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April 23 marked the 400th anniversary of the death of William Shakespeare (1564-1616), the greatest dramatist of the English speaking world. The anniversary has a particular resonance here: Few countries in the world have embraced Shakespeare with Japan’s sustained passion.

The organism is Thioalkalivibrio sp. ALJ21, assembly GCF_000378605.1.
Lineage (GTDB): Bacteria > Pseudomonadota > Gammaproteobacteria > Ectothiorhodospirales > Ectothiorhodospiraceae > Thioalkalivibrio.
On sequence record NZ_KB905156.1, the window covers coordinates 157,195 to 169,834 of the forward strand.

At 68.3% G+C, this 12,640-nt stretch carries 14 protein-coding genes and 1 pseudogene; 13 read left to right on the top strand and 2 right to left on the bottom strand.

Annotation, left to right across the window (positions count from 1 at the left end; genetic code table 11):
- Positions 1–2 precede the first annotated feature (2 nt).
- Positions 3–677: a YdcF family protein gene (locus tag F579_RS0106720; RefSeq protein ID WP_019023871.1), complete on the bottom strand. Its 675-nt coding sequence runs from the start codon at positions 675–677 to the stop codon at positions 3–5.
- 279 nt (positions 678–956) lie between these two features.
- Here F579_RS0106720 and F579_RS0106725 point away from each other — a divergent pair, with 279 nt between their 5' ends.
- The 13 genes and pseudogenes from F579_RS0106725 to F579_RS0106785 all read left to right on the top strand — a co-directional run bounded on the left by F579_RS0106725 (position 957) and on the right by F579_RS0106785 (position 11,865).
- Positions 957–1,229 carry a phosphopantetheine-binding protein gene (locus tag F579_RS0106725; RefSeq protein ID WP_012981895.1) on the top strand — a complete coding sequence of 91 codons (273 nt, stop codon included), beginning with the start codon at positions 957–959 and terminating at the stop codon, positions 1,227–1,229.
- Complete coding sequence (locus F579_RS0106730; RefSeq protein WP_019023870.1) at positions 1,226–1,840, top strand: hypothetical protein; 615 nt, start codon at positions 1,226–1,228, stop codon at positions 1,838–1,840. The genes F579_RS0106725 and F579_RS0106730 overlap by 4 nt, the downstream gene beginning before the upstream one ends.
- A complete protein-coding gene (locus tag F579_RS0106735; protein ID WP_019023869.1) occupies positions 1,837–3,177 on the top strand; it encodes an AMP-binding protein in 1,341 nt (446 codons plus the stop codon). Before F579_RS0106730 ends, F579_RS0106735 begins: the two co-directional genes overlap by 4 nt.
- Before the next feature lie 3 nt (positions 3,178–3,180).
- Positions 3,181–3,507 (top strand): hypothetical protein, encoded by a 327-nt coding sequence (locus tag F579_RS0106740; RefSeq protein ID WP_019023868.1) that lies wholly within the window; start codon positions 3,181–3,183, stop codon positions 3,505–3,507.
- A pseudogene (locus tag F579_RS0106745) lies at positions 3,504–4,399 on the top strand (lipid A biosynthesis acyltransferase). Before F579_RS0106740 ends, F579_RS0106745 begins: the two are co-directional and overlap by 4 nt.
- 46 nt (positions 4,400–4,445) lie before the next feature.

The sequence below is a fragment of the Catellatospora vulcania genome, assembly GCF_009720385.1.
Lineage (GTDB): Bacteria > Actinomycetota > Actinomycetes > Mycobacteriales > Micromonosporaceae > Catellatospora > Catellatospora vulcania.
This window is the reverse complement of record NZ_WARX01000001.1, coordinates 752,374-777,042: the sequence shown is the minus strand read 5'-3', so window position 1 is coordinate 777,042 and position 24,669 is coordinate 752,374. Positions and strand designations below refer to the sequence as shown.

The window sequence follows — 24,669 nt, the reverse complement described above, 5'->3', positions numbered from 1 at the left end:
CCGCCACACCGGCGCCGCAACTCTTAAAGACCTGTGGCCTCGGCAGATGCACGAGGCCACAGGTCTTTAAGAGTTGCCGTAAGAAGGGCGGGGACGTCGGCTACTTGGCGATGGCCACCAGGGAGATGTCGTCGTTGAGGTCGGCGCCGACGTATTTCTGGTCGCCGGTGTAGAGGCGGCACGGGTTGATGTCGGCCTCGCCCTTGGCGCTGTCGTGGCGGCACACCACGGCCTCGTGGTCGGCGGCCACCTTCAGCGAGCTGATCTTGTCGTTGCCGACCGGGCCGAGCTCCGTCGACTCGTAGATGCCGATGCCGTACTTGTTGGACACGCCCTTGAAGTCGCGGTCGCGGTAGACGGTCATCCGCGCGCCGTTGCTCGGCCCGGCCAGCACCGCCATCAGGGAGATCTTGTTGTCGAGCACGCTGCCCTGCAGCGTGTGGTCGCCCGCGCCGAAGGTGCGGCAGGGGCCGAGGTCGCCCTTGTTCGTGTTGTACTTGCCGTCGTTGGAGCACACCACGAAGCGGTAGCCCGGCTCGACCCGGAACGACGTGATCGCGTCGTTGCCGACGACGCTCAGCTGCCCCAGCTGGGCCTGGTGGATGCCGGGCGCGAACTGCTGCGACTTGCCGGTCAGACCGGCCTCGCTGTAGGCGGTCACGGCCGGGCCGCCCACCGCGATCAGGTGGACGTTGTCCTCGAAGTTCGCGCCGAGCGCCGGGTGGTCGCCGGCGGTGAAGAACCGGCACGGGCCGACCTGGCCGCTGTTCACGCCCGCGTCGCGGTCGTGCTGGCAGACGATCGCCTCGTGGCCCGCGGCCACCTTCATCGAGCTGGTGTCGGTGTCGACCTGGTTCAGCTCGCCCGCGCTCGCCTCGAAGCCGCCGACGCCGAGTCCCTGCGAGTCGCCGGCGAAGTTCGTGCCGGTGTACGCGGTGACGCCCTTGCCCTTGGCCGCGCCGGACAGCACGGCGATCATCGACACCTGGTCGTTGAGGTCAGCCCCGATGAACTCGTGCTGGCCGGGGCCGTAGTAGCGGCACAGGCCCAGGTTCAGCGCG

The great literary theorist Shoyo Tsubouchi (1859-1935) made the first translation of the complete works of Shakespeare between 1909 and 1928, and since then a cascade of new translations have poured forth from the pens of eminent Japanese scholars, translators and writers. The greatest problem facing anyone wishing to read the Bard in Japanese is choosing from so many accomplished translations, including translations into the speaking style of kabuki or the Tohoku dialect.

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